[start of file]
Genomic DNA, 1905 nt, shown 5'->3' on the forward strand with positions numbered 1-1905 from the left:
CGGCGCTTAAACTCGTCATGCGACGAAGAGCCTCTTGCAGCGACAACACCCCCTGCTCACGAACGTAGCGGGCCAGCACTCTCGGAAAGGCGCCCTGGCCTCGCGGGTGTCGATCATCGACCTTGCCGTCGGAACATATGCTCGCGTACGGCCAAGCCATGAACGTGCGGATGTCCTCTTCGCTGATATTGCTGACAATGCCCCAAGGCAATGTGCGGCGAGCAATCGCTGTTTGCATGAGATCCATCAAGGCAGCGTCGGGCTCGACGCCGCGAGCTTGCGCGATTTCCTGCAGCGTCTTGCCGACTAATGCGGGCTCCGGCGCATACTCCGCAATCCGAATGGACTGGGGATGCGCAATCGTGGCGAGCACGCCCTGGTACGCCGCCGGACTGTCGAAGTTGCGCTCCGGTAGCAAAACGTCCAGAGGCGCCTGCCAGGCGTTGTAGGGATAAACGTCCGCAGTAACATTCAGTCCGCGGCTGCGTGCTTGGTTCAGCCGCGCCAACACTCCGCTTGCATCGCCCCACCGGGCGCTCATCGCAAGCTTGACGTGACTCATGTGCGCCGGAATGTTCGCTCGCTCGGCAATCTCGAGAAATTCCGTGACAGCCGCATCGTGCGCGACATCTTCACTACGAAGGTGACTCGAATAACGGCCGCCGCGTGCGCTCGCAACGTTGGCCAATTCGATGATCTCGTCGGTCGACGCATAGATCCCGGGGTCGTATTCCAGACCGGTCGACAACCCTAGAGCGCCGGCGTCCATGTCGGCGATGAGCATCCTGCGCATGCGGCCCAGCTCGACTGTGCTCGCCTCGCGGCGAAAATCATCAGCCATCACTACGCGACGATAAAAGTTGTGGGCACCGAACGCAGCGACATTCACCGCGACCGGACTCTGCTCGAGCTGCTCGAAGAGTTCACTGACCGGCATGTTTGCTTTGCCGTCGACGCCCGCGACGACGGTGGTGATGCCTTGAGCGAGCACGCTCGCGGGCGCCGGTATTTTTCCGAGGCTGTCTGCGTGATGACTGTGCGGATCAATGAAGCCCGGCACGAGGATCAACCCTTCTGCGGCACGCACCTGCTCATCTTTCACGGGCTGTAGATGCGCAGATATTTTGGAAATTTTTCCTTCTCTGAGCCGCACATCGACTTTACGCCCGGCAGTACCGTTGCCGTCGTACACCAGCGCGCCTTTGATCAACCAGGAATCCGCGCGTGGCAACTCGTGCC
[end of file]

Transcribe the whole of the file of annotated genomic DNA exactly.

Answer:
Genomic DNA, 1905 nt, shown 5'->3' on the forward strand with positions numbered 1-1905 from the left:
CGGCGCTTAAACTCGTCATGCGACGAAGAGCCTCTTGCAGCGACAACACCCCCTGCTCACGAACGTAGCGGGCCAGCACTCTCGGAAAGGCGCCCTGGCCTCGCGGGTGTCGATCATCGACCTTGCCGTCGGAACATATGCTCGCGTACGGCCAAGCCATGAACGTGCGGATGTCCTCTTCGCTGATATTGCTGACAATGCCCCAAGGCAATGTGCGGCGAGCAATCGCTGTTTGCATGAGATCCATCAAGGCAGCGTCGGGCTCGACGCCGCGAGCTTGCGCGATTTCCTGCAGCGTCTTGCCGACTAATGCGGGCTCCGGCGCATACTCCGCAATCCGAATGGACTGGGGATGCGCAATCGTGGCGAGCACGCCCTGGTACGCCGCCGGACTGTCGAAGTTGCGCTCCGGTAGCAAAACGTCCAGAGGCGCCTGCCAGGCGTTGTAGGGATAAACGTCCGCAGTAACATTCAGTCCGCGGCTGCGTGCTTGGTTCAGCCGCGCCAACACTCCGCTTGCATCGCCCCACCGGGCGCTCATCGCAAGCTTGACGTGACTCATGTGCGCCGGAATGTTCGCTCGCTCGGCAATCTCGAGAAATTCCGTGACAGCCGCATCGTGCGCGACATCTTCACTACGAAGGTGACTCGAATAACGGCCGCCGCGTGCGCTCGCAACGTTGGCCAATTCGATGATCTCGTCGGTCGACGCATAGATCCCGGGGTCGTATTCCAGACCGGTCGACAACCCTAGAGCGCCGGCGTCCATGTCGGCGATGAGCATCCTGCGCATGCGGCCCAGCTCGACTGTGCTCGCCTCGCGGCGAAAATCATCAGCCATCACTACGCGACGATAAAAGTTGTGGGCACCGAACGCAGCGACATTCACCGCGACCGGACTCTGCTCGAGCTGCTCGAAGAGTTCACTGACCGGCATGTTTGCTTTGCCGTCGACGCCCGCGACGACGGTGGTGATGCCTTGAGCGAGCACGCTCGCGGGCGCCGGTATTTTTCCGAGGCTGTCTGCGTGATGACTGTGCGGATCAATGAAGCCCGGCACGAGGATCAACCCTTCTGCGGCACGCACCTGCTCATCTTTCACGGGCTGTAGATGCGCAGATATTTTGGAAATTTTTCCTTCTCTGAGCCGCACATCGACTTTACGCCCGGCAGTACCGTTGCCGTCGTACACCAGCGCGCCTTTGATCAACCAGGAATCCGCGCGTGGCAACTCGTGCC